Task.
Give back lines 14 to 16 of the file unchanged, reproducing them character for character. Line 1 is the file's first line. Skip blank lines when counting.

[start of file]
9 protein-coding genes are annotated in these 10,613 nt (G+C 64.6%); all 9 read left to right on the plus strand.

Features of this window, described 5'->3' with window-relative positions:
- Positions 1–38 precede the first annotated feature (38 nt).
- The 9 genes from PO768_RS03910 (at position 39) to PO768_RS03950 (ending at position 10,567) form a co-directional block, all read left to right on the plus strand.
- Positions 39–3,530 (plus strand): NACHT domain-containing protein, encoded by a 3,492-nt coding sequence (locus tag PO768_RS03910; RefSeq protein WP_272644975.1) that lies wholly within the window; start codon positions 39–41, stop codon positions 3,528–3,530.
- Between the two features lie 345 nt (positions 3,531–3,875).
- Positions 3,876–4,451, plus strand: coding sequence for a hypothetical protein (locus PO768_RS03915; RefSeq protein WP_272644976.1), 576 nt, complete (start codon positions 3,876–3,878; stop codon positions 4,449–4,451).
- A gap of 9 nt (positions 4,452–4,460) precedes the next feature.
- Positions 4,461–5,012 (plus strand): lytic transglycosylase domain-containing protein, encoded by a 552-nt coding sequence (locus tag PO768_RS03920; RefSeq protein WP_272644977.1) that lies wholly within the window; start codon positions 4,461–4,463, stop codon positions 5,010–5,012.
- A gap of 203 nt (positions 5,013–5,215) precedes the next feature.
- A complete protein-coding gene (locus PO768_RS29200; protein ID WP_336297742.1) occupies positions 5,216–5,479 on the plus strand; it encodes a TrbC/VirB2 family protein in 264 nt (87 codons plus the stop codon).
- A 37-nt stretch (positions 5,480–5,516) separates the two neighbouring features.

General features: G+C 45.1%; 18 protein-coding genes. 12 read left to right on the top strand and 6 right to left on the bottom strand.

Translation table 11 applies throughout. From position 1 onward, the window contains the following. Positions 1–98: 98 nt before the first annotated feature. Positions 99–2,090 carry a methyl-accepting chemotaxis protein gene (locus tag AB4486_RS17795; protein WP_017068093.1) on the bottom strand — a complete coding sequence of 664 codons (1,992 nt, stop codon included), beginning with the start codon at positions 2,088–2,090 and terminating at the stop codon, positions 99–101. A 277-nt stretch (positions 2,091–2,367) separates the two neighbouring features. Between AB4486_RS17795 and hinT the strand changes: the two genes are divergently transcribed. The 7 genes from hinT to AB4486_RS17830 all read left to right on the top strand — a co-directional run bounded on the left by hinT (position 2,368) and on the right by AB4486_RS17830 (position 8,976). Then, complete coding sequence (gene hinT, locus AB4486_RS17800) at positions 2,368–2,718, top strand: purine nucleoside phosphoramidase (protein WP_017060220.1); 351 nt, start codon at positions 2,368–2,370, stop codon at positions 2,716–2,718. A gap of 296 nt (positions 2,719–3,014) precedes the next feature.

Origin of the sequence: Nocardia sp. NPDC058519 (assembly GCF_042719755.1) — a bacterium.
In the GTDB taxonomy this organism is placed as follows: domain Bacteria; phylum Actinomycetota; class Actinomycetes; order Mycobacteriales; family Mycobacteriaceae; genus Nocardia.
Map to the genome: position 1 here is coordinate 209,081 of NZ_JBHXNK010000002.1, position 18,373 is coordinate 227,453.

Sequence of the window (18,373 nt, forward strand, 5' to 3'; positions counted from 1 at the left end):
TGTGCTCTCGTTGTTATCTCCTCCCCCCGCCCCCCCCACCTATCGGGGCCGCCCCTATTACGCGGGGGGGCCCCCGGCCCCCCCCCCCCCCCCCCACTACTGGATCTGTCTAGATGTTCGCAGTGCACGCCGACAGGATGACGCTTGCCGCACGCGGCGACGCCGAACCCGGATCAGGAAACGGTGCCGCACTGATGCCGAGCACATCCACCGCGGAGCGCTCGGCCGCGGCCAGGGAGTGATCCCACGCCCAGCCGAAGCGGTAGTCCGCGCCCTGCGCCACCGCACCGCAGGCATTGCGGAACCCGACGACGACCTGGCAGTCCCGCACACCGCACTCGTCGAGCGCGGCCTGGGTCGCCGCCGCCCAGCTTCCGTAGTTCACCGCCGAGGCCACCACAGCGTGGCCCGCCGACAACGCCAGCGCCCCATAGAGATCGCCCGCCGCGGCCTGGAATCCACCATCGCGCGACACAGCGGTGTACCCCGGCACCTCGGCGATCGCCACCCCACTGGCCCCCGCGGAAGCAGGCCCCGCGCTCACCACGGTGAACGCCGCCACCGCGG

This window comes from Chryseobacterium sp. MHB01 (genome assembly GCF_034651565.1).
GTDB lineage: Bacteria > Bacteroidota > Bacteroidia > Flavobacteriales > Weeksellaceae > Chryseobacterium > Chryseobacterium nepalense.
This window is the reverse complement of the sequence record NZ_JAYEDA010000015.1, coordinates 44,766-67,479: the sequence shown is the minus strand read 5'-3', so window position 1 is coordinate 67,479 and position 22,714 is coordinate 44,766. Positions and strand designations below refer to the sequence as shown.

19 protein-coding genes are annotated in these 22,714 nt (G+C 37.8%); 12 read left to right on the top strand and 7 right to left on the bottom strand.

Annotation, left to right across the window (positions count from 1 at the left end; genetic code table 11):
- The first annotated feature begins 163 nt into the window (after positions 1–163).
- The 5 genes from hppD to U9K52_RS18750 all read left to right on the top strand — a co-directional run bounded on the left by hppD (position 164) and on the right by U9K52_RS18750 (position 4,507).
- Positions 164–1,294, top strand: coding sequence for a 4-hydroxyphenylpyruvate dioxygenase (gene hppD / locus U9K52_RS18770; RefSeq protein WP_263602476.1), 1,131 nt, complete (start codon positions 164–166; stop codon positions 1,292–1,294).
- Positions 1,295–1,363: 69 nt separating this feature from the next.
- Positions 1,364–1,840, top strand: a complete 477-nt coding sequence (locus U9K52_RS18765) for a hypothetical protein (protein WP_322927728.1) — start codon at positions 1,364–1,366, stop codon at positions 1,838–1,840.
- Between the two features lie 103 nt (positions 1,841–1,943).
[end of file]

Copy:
Translation table 11 applies throughout. From position 1 onward, the window contains the following. Positions 1–98: 98 nt before the first annotated feature. Positions 99–2,090 carry a methyl-accepting chemotaxis protein gene (locus tag AB4486_RS17795; protein WP_017068093.1) on the bottom strand — a complete coding sequence of 664 codons (1,992 nt, stop codon included), beginning with the start codon at positions 2,088–2,090 and terminating at the stop codon, positions 99–101. A 277-nt stretch (positions 2,091–2,367) separates the two neighbouring features. Between AB4486_RS17795 and hinT the strand changes: the two genes are divergently transcribed. The 7 genes from hinT to AB4486_RS17830 all read left to right on the top strand — a co-directional run bounded on the left by hinT (position 2,368) and on the right by AB4486_RS17830 (position 8,976). Then, complete coding sequence (gene hinT, locus AB4486_RS17800) at positions 2,368–2,718, top strand: purine nucleoside phosphoramidase (protein WP_017060220.1); 351 nt, start codon at positions 2,368–2,370, stop codon at positions 2,716–2,718. A gap of 296 nt (positions 2,719–3,014) precedes the next feature.

Origin of the sequence: Nocardia sp. NPDC058519 (assembly GCF_042719755.1) — a bacterium.
In the GTDB taxonomy this organism is placed as follows: domain Bacteria; phylum Actinomycetota; class Actinomycetes; order Mycobacteriales; family Mycobacteriaceae; genus Nocardia.